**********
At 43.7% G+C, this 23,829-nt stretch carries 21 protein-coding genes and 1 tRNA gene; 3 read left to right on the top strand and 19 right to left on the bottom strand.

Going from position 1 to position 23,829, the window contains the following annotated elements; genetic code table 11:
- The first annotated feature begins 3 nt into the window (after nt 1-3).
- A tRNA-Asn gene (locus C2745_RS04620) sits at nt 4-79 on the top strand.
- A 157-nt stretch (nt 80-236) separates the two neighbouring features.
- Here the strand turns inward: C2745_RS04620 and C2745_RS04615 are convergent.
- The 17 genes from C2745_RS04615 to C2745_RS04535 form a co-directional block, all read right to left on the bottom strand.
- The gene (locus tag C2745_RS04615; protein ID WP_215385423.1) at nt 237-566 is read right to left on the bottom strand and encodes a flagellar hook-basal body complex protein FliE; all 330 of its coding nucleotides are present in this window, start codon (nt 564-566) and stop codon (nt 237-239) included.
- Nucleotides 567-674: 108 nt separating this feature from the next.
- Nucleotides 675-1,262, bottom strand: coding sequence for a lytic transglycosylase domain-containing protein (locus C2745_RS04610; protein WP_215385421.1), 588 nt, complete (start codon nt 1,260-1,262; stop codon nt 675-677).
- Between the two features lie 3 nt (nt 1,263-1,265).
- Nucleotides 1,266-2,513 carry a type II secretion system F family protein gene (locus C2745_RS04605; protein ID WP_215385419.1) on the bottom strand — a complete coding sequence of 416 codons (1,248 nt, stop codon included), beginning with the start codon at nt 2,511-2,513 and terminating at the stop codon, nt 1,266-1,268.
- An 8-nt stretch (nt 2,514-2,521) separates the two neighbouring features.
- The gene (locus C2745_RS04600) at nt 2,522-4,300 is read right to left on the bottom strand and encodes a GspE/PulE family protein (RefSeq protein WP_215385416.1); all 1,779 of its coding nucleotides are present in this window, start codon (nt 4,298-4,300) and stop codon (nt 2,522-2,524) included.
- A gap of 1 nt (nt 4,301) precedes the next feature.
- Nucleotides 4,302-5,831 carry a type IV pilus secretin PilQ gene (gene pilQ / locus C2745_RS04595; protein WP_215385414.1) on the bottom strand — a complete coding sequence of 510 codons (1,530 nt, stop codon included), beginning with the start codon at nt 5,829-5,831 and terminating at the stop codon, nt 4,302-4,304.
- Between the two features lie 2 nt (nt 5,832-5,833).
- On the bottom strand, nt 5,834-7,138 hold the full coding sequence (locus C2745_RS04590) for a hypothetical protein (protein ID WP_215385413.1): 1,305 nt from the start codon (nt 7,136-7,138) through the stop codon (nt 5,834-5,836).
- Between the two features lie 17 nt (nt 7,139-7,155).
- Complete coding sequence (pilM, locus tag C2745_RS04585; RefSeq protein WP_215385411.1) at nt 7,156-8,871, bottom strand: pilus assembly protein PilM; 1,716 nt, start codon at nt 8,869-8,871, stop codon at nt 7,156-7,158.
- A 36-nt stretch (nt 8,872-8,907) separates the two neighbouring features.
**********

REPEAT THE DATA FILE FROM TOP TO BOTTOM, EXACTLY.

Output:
At 43.7% G+C, this 23,829-nt stretch carries 21 protein-coding genes and 1 tRNA gene; 3 read left to right on the top strand and 19 right to left on the bottom strand.

Going from position 1 to position 23,829, the window contains the following annotated elements; genetic code table 11:
- The first annotated feature begins 3 nt into the window (after nt 1-3).
- A tRNA-Asn gene (locus C2745_RS04620) sits at nt 4-79 on the top strand.
- A 157-nt stretch (nt 80-236) separates the two neighbouring features.
- Here the strand turns inward: C2745_RS04620 and C2745_RS04615 are convergent.
- The 17 genes from C2745_RS04615 to C2745_RS04535 form a co-directional block, all read right to left on the bottom strand.
- The gene (locus tag C2745_RS04615; protein ID WP_215385423.1) at nt 237-566 is read right to left on the bottom strand and encodes a flagellar hook-basal body complex protein FliE; all 330 of its coding nucleotides are present in this window, start codon (nt 564-566) and stop codon (nt 237-239) included.
- Nucleotides 567-674: 108 nt separating this feature from the next.
- Nucleotides 675-1,262, bottom strand: coding sequence for a lytic transglycosylase domain-containing protein (locus C2745_RS04610; protein WP_215385421.1), 588 nt, complete (start codon nt 1,260-1,262; stop codon nt 675-677).
- Between the two features lie 3 nt (nt 1,263-1,265).
- Nucleotides 1,266-2,513 carry a type II secretion system F family protein gene (locus C2745_RS04605; protein ID WP_215385419.1) on the bottom strand — a complete coding sequence of 416 codons (1,248 nt, stop codon included), beginning with the start codon at nt 2,511-2,513 and terminating at the stop codon, nt 1,266-1,268.
- An 8-nt stretch (nt 2,514-2,521) separates the two neighbouring features.
- The gene (locus C2745_RS04600) at nt 2,522-4,300 is read right to left on the bottom strand and encodes a GspE/PulE family protein (RefSeq protein WP_215385416.1); all 1,779 of its coding nucleotides are present in this window, start codon (nt 4,298-4,300) and stop codon (nt 2,522-2,524) included.
- A gap of 1 nt (nt 4,301) precedes the next feature.
- Nucleotides 4,302-5,831 carry a type IV pilus secretin PilQ gene (gene pilQ / locus C2745_RS04595; protein WP_215385414.1) on the bottom strand — a complete coding sequence of 510 codons (1,530 nt, stop codon included), beginning with the start codon at nt 5,829-5,831 and terminating at the stop codon, nt 4,302-4,304.
- Between the two features lie 2 nt (nt 5,832-5,833).
- On the bottom strand, nt 5,834-7,138 hold the full coding sequence (locus C2745_RS04590) for a hypothetical protein (protein ID WP_215385413.1): 1,305 nt from the start codon (nt 7,136-7,138) through the stop codon (nt 5,834-5,836).
- Between the two features lie 17 nt (nt 7,139-7,155).
- Complete coding sequence (pilM, locus tag C2745_RS04585; RefSeq protein WP_215385411.1) at nt 7,156-8,871, bottom strand: pilus assembly protein PilM; 1,716 nt, start codon at nt 8,869-8,871, stop codon at nt 7,156-7,158.
- A 36-nt stretch (nt 8,872-8,907) separates the two neighbouring features.